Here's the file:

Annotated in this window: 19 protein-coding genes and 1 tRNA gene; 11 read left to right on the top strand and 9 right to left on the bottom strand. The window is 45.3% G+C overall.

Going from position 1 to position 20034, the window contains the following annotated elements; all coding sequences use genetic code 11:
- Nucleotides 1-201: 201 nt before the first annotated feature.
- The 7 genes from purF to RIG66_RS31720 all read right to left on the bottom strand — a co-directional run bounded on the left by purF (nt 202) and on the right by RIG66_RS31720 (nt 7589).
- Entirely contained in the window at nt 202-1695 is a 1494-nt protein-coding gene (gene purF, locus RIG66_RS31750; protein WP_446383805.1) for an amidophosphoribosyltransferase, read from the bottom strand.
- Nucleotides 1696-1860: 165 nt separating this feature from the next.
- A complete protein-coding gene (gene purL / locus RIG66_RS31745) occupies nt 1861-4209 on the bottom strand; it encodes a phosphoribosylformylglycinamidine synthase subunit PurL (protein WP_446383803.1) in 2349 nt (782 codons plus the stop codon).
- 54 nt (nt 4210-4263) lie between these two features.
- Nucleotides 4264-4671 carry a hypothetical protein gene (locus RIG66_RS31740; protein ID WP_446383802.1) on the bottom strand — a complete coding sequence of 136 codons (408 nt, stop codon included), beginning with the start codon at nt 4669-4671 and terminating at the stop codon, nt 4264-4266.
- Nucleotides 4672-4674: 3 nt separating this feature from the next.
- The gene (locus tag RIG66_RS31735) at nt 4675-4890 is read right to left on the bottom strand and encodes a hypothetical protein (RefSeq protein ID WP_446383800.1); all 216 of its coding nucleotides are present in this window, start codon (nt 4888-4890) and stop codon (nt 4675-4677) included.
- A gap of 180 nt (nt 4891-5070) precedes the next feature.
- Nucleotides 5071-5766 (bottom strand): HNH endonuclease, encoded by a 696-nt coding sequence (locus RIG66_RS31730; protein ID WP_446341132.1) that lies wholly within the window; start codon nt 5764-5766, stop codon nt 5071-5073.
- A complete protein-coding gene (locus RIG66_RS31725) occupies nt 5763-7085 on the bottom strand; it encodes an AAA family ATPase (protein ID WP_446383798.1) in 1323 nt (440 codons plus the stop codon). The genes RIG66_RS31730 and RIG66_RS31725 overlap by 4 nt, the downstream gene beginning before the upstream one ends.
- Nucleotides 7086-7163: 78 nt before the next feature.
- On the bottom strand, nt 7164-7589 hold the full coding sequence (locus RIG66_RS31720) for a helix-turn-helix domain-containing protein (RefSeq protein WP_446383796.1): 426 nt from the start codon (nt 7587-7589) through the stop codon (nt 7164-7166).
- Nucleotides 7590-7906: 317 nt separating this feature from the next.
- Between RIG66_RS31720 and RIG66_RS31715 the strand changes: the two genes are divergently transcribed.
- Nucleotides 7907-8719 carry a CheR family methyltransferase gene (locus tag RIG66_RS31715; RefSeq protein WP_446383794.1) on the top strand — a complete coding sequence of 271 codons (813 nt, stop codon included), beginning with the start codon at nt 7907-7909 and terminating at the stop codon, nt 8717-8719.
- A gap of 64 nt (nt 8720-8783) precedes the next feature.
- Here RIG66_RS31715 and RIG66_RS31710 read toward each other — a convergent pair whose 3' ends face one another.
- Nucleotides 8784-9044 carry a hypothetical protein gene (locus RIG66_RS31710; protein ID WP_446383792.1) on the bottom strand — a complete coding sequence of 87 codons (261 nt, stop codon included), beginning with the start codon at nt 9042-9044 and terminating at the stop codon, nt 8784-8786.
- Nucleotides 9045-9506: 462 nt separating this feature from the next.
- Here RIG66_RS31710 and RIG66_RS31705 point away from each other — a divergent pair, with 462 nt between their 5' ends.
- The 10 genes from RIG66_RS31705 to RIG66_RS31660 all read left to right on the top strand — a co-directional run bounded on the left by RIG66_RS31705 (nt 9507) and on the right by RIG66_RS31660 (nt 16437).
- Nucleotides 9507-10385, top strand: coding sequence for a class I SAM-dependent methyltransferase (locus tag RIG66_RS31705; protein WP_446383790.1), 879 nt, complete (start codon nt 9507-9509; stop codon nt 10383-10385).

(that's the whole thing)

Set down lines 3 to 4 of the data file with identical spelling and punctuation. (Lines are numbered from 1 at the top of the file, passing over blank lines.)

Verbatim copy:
- Nucleotides 1-201: 201 nt before the first annotated feature.
- The 7 genes from purF to RIG66_RS31720 all read right to left on the bottom strand — a co-directional run bounded on the left by purF (nt 202) and on the right by RIG66_RS31720 (nt 7589).